Saturday, June 02, 2007

U.S. Data Show Rapid Minority Growth in School Rolls

Good news in this report is that "The number of minority students taking Advanced Placement courses, for example, more than doubled from 1997 to 2005." -Angela

June 1, 2007
U.S. Data Show Rapid Minority Growth in School Rolls

Driven mainly by an extraordinary influx of Hispanics, the nation’s population of minority students has surged to 42 percent of public school enrollment, up from 22 percent three decades ago, according to an annual report issued yesterday by the government.

The report, a statistical survey of the nation’s educational system, portrays sweeping ethnic shifts that have transformed the schools. The changes, with important implications for educators and policy makers, have been most striking in the West, where, the survey says, Hispanic, black and Asian students together have outnumbered whites since 2003. But all regions have seen growth in minority student enrollment, particularly by Hispanics, who accounted for one of five public school students in 2005, the last year for which data were available.

“The rapid increase in the Hispanic population in America’s schools is quite striking,” said Mark S. Schneider, commissioner of the National Center for Education Statistics, the data-gathering arm of the Department of Education.

The Congressionally mandated report, “The Condition of Education,” draws on data collected from state education agencies, schools and colleges by Mr. Schneider’s agency and the Census Bureau. Those data suggest significant challenges ahead for American education, partly because of the persistent math and reading test-score gaps that separate white students from blacks and Hispanics.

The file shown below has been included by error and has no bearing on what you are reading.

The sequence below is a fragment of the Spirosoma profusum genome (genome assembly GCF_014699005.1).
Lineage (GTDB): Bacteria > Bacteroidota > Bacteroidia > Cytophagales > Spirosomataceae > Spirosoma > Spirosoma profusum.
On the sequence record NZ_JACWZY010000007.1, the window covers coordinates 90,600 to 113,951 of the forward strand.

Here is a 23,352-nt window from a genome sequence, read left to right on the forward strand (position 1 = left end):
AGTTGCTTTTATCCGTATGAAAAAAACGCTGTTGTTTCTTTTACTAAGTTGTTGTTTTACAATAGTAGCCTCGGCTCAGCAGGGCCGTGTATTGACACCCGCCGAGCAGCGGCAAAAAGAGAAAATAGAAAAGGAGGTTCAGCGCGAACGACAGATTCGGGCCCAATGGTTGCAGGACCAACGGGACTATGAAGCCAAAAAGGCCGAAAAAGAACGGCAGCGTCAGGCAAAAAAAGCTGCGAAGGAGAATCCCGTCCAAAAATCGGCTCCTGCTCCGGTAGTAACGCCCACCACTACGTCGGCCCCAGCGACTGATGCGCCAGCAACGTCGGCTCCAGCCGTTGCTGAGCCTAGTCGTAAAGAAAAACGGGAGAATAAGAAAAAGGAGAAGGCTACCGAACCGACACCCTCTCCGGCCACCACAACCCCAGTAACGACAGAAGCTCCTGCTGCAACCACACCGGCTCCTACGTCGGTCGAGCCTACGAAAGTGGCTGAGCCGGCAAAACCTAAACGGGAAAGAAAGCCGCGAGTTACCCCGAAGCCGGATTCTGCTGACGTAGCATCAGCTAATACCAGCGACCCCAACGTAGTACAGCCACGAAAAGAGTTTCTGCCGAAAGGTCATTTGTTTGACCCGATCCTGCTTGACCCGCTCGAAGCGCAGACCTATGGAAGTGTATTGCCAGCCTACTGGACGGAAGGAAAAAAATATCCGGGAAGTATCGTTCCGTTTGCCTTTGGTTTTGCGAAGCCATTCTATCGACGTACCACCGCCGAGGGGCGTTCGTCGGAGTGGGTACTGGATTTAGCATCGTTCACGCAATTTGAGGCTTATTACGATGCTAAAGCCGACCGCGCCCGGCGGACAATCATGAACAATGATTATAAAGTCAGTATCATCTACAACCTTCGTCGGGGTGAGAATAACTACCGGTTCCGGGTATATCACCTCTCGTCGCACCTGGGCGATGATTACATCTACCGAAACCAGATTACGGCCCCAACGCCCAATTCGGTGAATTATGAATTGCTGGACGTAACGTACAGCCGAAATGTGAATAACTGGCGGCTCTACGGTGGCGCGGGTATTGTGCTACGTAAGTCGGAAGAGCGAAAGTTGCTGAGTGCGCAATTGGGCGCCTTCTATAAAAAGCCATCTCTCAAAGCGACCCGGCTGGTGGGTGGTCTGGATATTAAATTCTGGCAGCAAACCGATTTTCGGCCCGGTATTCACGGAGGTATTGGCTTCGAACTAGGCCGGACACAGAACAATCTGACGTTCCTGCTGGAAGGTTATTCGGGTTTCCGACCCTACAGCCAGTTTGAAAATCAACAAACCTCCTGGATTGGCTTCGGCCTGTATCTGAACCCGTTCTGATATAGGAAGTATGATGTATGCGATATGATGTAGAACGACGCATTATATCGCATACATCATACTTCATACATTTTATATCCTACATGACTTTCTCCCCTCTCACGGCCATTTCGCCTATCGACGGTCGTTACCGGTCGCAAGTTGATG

According to the survey, those gaps have remained largely unchanged since the early 1990s except in math at the fourth-grade level, where the black-white gap has narrowed somewhat. On average, the study shows, Hispanics score slightly better than blacks, but well below whites, in reading and math in both fourth and eighth grades. (In an interview, Mr. Schneider noted that the results of a national history test that were released in May did show a narrowing of the achievement gap in that subject.)

The most pronounced development in school demographics has been in Hispanic growth. Hispanic students accounted for just 6 percent of public school enrollment in 1972, but by 2005 their numbers had grown to 20 percent, the survey found. During the same period, white enrollment declined to 58 percent of school population, from 78 percent. African-American enrollment changed little: blacks were 14.8 percent of all students in 1972 and 15.6 percent in 2005.

The distribution of groups differs considerably by region. The Midwest remained the whitest region in 2005: 74 percent of students there were white, and 26 percent members of minorities. In the South, 24 percent of students were black, more than anywhere else. In the West, 46 percent of students were white, 37 percent were Hispanic, 7 percent were Asian, 5 percent were black, and the rest were Pacific Islanders, American Indians or students of more than one race.

At a news conference in Washington, Mr. Schneider focused much of his presentation of the report on statistics showing that more high school students, across racial and ethnic lines, had been taking advanced courses in recent years. The number of minority students taking Advanced Placement courses, for example, more than doubled from 1997 to 2005.

The report also found that many high school students were spending more time on homework than did students two decades earlier. In 1980, 7 percent of 10th graders reported spending 10 hours a week or more on homework, but by 2002 that number had risen to 37 percent, more than a fivefold increase. The number of boys who reported spending 10 hours or more increased to 33 percent from 6 percent. For girls, the number jumped to 41 percent from 8 percent.

In 2002, 19 percent of girls, and 26 percent of boys, reported spending three hours or less a week on homework.

Copyright 2007 The New York Times Company

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